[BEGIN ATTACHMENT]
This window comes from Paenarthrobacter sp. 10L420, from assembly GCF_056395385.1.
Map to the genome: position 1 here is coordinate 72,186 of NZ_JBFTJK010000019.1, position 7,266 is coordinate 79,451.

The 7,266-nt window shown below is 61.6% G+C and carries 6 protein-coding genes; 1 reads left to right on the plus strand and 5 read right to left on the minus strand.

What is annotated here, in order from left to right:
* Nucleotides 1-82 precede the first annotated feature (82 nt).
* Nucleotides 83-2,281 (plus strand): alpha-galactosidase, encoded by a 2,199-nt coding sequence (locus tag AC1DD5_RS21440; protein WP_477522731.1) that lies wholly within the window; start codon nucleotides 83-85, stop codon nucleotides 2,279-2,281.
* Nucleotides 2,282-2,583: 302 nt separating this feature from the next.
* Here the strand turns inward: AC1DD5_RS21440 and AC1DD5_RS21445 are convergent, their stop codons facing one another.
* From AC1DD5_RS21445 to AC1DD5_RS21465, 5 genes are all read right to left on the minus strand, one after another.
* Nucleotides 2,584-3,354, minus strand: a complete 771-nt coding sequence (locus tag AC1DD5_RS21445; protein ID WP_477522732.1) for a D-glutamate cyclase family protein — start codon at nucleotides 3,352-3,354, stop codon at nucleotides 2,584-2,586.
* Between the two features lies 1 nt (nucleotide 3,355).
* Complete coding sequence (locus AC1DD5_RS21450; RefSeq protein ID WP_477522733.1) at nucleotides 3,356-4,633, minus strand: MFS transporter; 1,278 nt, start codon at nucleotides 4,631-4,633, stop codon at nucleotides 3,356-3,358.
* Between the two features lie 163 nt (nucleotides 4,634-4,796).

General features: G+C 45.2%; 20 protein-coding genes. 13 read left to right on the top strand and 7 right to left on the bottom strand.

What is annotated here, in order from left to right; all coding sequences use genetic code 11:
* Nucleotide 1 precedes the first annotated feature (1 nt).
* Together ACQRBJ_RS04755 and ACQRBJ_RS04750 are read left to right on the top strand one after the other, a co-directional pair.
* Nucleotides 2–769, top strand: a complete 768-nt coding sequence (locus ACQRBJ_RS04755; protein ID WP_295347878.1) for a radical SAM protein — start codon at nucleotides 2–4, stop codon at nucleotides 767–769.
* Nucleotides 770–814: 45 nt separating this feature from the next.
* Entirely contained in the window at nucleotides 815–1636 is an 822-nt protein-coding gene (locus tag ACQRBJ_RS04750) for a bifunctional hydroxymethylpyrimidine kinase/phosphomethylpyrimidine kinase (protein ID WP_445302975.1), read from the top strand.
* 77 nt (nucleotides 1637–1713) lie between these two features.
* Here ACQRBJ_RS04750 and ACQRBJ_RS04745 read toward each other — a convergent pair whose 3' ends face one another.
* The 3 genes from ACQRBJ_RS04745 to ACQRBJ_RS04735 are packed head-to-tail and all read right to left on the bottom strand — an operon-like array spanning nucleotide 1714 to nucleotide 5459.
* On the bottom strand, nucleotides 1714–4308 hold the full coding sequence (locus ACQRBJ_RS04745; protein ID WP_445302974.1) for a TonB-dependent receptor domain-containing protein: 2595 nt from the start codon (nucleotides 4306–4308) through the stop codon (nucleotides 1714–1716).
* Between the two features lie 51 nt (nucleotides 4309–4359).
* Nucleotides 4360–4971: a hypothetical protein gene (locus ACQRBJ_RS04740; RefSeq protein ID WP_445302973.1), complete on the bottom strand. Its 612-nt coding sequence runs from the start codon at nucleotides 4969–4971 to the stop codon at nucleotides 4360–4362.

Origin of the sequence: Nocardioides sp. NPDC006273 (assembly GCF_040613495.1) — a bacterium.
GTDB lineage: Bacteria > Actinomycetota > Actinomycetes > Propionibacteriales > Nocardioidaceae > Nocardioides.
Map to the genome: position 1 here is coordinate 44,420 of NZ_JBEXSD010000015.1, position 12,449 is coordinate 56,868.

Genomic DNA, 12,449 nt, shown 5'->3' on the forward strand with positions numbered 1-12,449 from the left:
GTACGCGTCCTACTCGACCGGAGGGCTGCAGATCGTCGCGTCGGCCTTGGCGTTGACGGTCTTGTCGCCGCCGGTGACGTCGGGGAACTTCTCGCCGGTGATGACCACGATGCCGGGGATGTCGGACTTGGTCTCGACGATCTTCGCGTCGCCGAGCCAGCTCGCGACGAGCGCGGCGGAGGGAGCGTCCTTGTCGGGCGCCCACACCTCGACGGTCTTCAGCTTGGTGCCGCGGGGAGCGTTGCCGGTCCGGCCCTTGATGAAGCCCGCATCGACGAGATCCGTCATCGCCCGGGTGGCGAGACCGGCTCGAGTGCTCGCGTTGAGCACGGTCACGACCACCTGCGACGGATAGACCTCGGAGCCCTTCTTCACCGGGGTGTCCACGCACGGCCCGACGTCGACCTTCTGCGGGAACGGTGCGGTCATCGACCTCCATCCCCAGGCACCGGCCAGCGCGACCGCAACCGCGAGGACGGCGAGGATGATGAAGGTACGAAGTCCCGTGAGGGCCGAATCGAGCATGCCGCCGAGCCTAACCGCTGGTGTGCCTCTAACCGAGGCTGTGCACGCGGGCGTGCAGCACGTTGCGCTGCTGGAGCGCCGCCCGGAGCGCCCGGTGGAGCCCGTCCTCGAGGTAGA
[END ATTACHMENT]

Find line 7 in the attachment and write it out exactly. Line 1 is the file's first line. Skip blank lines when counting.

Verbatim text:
* Nucleotides 2,282-2,583: 302 nt separating this feature from the next.